Primary nephrotic syndrome during childhood in Turkey

Pediatr Int. 2004 Aug;46(4):436-8. doi: 10.1111/j.1442-200x.2004.01920.x.


Background: Minimal change nephrotic syndrome (MCNS) is the most common cause of primary nephrotic syndrome (NS) during childhood. However, recent studies from different countries have reported an increasing incidence of focal segmental glomerulosclerosis (FSGS) in children.

Methods: This is a retrospective study in which 392 Turkish children who were diagnosed with NS during the last 10 years and were followed for at least 2 years, were evaluated. Mean age of the study group was 4.6 +/- 3.4 years (range 0.9-16 years) and 232 were male and 160 were female.

Results: In total, 280 patients were diagnosed as MCNS with their initial presentations, laboratory features, and clinical course. Kidney biopsy was performed in the remaining 112 children according to current recommendations. The results showed that membranoproliferative glomerulonephritis (MPGN) was the most common histopathologic diagnosis, 38 (34%) of the 112 patients were found to have MPGN. The number diagnosed as FSGS was 26 (23%). A significant difference was found between the age groups for both MPGN and FSGS, the former being more common in children >6 years of age and the latter more frequent in children </=6 years. MCNS was found in only 19% of all biopsies performed and the total incidence of MCNS (presumptive + biopsy proven) was 76%. There was no significant difference between the incidence of different histopathological subtypes before and after 1995.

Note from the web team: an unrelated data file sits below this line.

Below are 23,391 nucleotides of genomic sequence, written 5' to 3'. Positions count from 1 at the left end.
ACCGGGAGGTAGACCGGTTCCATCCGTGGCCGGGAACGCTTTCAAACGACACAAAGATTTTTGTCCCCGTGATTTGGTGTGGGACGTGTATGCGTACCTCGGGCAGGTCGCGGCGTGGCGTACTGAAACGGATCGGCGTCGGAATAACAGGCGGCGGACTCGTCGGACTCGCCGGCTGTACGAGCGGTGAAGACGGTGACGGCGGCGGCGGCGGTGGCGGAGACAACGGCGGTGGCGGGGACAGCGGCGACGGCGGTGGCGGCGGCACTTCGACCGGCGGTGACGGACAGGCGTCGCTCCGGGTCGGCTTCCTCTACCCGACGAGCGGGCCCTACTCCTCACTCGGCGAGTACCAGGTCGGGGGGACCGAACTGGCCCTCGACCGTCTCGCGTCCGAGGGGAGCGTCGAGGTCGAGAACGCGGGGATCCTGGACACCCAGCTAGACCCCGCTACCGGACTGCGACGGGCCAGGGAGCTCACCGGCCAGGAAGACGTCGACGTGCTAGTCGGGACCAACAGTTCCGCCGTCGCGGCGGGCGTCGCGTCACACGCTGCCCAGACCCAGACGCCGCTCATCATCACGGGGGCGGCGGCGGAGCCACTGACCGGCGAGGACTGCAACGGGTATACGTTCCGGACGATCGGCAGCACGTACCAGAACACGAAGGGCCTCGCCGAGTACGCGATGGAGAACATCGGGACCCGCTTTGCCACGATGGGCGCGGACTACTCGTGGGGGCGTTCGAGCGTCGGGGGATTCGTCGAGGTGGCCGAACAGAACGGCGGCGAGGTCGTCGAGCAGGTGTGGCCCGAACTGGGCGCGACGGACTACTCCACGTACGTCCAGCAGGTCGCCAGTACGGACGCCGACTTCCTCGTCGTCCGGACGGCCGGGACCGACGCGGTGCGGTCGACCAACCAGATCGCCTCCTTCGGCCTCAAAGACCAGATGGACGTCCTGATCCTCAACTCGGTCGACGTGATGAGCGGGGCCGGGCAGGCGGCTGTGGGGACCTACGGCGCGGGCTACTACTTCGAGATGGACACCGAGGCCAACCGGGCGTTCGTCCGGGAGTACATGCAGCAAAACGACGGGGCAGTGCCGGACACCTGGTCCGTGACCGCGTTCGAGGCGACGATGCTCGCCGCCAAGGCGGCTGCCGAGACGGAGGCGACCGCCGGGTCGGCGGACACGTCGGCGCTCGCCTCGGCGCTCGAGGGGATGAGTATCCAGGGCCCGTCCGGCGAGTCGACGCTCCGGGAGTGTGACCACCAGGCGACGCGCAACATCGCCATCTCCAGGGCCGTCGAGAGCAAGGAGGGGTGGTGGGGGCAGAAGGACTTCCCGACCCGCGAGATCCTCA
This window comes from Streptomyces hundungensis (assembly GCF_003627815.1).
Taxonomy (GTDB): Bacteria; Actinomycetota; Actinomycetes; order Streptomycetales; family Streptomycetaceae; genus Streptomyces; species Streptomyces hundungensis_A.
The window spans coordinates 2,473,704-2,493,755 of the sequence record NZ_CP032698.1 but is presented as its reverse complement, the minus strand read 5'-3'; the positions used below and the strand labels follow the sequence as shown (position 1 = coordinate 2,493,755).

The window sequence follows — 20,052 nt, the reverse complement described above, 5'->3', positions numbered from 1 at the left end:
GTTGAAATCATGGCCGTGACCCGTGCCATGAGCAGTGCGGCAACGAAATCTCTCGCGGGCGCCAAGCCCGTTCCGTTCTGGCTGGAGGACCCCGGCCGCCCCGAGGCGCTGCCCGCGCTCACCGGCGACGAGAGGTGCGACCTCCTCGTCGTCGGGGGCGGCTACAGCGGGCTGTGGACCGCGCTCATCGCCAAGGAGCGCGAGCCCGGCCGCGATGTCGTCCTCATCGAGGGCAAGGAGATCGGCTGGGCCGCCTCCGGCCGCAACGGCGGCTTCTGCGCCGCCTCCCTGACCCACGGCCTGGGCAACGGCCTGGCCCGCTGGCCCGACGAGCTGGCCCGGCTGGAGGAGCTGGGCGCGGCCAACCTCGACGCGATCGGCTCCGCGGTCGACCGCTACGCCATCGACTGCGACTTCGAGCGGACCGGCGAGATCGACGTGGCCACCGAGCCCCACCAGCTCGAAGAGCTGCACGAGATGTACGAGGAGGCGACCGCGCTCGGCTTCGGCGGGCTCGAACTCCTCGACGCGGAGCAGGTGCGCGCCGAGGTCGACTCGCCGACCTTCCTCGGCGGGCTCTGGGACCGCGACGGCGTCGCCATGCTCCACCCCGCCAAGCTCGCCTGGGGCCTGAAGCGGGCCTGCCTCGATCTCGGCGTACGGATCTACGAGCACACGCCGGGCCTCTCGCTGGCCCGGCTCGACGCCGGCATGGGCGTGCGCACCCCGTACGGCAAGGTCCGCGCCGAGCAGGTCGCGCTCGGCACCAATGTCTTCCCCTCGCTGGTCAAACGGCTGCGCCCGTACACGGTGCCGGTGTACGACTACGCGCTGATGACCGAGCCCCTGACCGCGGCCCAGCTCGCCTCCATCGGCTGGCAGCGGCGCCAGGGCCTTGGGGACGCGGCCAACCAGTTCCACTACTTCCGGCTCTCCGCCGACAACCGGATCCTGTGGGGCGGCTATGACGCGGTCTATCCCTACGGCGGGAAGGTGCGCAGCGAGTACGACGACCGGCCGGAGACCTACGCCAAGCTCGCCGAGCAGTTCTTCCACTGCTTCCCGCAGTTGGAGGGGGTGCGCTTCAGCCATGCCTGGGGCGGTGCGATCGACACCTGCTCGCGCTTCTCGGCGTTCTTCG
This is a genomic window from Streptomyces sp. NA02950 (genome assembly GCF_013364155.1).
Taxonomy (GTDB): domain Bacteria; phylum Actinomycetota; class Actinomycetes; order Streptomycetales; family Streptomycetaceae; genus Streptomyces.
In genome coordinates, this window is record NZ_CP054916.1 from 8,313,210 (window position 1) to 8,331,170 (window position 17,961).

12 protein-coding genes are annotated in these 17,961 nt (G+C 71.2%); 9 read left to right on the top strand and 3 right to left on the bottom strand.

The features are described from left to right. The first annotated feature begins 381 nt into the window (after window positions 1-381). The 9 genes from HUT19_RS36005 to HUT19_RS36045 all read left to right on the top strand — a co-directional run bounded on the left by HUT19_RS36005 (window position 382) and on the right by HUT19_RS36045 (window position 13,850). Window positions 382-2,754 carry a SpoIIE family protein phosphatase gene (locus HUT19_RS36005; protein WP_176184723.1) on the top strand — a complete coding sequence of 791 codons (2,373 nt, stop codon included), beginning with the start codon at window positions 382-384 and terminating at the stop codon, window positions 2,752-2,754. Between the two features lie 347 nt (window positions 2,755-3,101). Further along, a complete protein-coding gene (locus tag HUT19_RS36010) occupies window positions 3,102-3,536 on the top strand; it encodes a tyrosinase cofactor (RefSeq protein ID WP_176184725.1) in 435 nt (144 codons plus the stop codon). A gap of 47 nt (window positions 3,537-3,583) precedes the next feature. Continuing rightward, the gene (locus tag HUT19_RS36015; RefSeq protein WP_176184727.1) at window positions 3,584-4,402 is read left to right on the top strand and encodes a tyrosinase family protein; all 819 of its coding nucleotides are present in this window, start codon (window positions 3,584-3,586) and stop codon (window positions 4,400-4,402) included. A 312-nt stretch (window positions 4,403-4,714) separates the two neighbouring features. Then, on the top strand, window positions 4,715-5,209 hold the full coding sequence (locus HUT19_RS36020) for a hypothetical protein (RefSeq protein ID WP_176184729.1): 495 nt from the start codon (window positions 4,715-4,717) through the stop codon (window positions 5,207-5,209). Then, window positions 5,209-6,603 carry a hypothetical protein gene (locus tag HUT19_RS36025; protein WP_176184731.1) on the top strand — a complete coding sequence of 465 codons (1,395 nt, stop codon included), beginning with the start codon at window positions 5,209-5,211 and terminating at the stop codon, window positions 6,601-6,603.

Conclusion: Minimal change nephrotic syndrome is still the most common primary NS in childhood and MPGN is found to be the most common histopathologic subtype in the present patient population who underwent biopsy.

MeSH terms

  • Adolescent
  • Analysis of Variance
  • Chi-Square Distribution
  • Child
  • Child, Preschool
  • Female
  • Glomerulonephritis, IGA / epidemiology
  • Glomerulonephritis, IGA / pathology
  • Glomerulonephritis, Membranoproliferative / epidemiology
  • Glomerulonephritis, Membranoproliferative / pathology
  • Glomerulonephritis, Membranous / epidemiology
  • Glomerulonephritis, Membranous / pathology
  • Glomerulosclerosis, Focal Segmental / epidemiology
  • Glomerulosclerosis, Focal Segmental / pathology
  • Humans
  • Infant
  • Male
  • Nephrotic Syndrome / epidemiology*
  • Nephrotic Syndrome / pathology
  • Retrospective Studies
  • Turkey / epidemiology